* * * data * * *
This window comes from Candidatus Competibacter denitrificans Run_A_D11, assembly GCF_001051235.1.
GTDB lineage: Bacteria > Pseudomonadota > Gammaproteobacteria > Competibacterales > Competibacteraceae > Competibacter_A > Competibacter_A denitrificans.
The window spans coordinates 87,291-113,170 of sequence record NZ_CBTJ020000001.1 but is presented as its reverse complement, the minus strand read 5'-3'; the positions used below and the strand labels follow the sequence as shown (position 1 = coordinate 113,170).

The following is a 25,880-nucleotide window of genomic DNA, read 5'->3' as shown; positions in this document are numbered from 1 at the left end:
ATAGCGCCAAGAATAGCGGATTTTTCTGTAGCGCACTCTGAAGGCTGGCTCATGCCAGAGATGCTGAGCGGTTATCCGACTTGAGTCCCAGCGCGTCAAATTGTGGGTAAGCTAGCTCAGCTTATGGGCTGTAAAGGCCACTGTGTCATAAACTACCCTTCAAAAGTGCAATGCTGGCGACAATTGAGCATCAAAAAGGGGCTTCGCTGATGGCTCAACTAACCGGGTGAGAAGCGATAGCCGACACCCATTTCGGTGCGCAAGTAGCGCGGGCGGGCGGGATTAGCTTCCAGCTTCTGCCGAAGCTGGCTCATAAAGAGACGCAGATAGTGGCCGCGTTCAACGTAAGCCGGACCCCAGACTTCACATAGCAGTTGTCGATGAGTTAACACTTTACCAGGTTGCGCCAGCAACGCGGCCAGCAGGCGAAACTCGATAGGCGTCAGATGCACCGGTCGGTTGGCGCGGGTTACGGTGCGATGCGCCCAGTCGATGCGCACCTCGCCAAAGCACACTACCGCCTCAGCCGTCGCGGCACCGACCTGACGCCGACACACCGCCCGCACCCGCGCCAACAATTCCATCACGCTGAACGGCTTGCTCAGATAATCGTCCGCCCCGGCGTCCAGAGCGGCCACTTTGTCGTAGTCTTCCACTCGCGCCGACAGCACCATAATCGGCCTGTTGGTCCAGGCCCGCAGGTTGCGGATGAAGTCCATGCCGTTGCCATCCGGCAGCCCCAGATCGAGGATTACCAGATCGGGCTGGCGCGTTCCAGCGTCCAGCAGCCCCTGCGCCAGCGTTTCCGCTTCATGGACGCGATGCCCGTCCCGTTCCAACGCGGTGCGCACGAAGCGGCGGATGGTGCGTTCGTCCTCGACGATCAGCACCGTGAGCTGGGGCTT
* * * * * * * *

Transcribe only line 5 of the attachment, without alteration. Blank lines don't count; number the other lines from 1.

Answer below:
ATAGCGCCAAGAATAGCGGATTTTTCTGTAGCGCACTCTGAAGGCTGGCTCATGCCAGAGATGCTGAGCGGTTATCCGACTTGAGTCCCAGCGCGTCAAATTGTGGGTAAGCTAGCTCAGCTTATGGGCTGTAAAGGCCACTGTGTCATAAACTACCCTTCAAAAGTGCAATGCTGGCGACAATTGAGCATCAAAAAGGGGCTTCGCTGATGGCTCAACTAACCGGGTGAGAAGCGATAGCCGACACCCATTTCGGTGCGCAAGTAGCGCGGGCGGGCGGGATTAGCTTCCAGCTTCTGCCGAAGCTGGCTCATAAAGAGACGCAGATAGTGGCCGCGTTCAACGTAAGCCGGACCCCAGACTTCACATAGCAGTTGTCGATGAGTTAACACTTTACCAGGTTGCGCCAGCAACGCGGCCAGCAGGCGAAACTCGATAGGCGTCAGATGCACCGGTCGGTTGGCGCGGGTTACGGTGCGATGCGCCCAGTCGATGCGCACCTCGCCAAAGCACACTACCGCCTCAGCCGTCGCGGCACCGACCTGACGCCGACACACCGCCCGCACCCGCGCCAACAATTCCATCACGCTGAACGGCTTGCTCAGATAATCGTCCGCCCCGGCGTCCAGAGCGGCCACTTTGTCGTAGTCTTCCACTCGCGCCGACAGCACCATAATCGGCCTGTTGGTCCAGGCCCGCAGGTTGCGGATGAAGTCCATGCCGTTGCCATCCGGCAGCCCCAGATCGAGGATTACCAGATCGGGCTGGCGCGTTCCAGCGTCCAGCAGCCCCTGCGCCAGCGTTTCCGCTTCATGGACGCGATGCCCGTCCCGTTCCAACGCGGTGCGCACGAAGCGGCGGATGGTGCGTTCGTCCTCGACGATCAGCACCGTGAGCTGGGGCTT